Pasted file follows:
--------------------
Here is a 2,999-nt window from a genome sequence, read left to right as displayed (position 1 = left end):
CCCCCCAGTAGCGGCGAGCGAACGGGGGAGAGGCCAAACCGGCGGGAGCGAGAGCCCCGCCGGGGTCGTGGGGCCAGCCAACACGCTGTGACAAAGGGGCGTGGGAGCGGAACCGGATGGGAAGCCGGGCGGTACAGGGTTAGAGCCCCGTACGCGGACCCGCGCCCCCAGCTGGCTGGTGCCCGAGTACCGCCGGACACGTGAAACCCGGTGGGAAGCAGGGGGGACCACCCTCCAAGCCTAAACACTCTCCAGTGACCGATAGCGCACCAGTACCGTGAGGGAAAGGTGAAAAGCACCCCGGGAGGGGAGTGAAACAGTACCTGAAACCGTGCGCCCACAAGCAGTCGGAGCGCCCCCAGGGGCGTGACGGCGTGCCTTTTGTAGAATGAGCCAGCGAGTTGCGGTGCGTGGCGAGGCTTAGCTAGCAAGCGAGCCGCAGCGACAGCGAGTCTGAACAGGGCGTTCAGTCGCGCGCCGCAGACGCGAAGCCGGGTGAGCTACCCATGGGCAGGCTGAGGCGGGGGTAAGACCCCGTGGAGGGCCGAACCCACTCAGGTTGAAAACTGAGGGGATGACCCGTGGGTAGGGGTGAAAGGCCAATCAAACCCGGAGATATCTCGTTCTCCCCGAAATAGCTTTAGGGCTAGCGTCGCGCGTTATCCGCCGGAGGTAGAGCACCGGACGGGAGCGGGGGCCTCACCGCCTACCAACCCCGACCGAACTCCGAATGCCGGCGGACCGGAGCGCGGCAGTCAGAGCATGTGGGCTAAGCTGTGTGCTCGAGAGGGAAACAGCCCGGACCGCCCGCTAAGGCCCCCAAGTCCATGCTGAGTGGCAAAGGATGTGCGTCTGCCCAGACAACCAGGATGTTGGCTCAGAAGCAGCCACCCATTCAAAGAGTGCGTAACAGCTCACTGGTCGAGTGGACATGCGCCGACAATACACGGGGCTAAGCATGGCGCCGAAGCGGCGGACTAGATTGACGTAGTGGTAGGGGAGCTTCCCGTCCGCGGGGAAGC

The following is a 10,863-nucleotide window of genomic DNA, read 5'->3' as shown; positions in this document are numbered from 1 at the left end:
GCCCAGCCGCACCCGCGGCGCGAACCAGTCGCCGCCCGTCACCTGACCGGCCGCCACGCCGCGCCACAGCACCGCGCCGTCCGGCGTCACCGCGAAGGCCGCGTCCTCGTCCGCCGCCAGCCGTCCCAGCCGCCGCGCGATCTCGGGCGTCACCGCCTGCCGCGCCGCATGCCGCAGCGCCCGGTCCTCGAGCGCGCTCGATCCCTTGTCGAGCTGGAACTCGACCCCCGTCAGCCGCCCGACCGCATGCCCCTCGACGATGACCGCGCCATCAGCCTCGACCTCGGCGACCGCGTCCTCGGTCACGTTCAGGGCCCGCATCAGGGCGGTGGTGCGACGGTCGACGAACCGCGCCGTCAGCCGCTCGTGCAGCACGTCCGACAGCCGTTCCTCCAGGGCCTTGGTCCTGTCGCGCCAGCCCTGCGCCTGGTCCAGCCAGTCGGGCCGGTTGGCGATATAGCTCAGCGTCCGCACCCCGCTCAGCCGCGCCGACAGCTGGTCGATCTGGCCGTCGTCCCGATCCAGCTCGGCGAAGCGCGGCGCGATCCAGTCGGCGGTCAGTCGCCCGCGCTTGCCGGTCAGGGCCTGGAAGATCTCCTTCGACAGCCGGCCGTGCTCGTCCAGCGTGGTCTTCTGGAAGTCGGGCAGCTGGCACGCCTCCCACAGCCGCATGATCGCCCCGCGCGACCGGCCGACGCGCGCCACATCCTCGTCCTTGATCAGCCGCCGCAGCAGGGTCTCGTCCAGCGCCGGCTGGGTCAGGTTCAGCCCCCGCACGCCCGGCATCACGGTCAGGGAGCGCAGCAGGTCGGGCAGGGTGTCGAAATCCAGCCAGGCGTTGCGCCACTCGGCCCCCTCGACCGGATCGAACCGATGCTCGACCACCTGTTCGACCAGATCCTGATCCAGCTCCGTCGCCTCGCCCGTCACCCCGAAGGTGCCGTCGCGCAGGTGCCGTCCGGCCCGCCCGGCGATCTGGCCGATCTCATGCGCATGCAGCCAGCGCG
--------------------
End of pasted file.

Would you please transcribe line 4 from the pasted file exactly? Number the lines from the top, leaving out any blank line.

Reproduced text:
GCCCAGCCGCACCCGCGGCGCGAACCAGTCGCCGCCCGTCACCTGACCGGCCGCCACGCCGCGCCACAGCACCGCGCCGTCCGGCGTCACCGCGAAGGCCGCGTCCTCGTCCGCCGCCAGCCGTCCCAGCCGCCGCGCGATCTCGGGCGTCACCGCCTGCCGCGCCGCATGCCGCAGCGCCCGGTCCTCGAGCGCGCTCGATCCCTTGTCGAGCTGGAACTCGACCCCCGTCAGCCGCCCGACCGCATGCCCCTCGACGATGACCGCGCCATCAGCCTCGACCTCGGCGACCGCGTCCTCGGTCACGTTCAGGGCCCGCATCAGGGCGGTGGTGCGACGGTCGACGAACCGCGCCGTCAGCCGCTCGTGCAGCACGTCCGACAGCCGTTCCTCCAGGGCCTTGGTCCTGTCGCGCCAGCCCTGCGCCTGGTCCAGCCAGTCGGGCCGGTTGGCGATATAGCTCAGCGTCCGCACCCCGCTCAGCCGCGCCGACAGCTGGTCGATCTGGCCGTCGTCCCGATCCAGCTCGGCGAAGCGCGGCGCGATCCAGTCGGCGGTCAGTCGCCCGCGCTTGCCGGTCAGGGCCTGGAAGATCTCCTTCGACAGCCGGCCGTGCTCGTCCAGCGTGGTCTTCTGGAAGTCGGGCAGCTGGCACGCCTCCCACAGCCGCATGATCGCCCCGCGCGACCGGCCGACGCGCGCCACATCCTCGTCCTTGATCAGCCGCCGCAGCAGGGTCTCGTCCAGCGCCGGCTGGGTCAGGTTCAGCCCCCGCACGCCCGGCATCACGGTCAGGGAGCGCAGCAGGTCGGGCAGGGTGTCGAAATCCAGCCAGGCGTTGCGCCACTCGGCCCCCTCGACCGGATCGAACCGATGCTCGACCACCTGTTCGACCAGATCCTGATCCAGCTCCGTCGCCTCGCCCGTCACCCCGAAGGTGCCGTCGCGCAGGTGCCGTCCGGCCCGCCCGGCGATCTGGCCGATCTCATGCGCATGCAGCCAGCGCG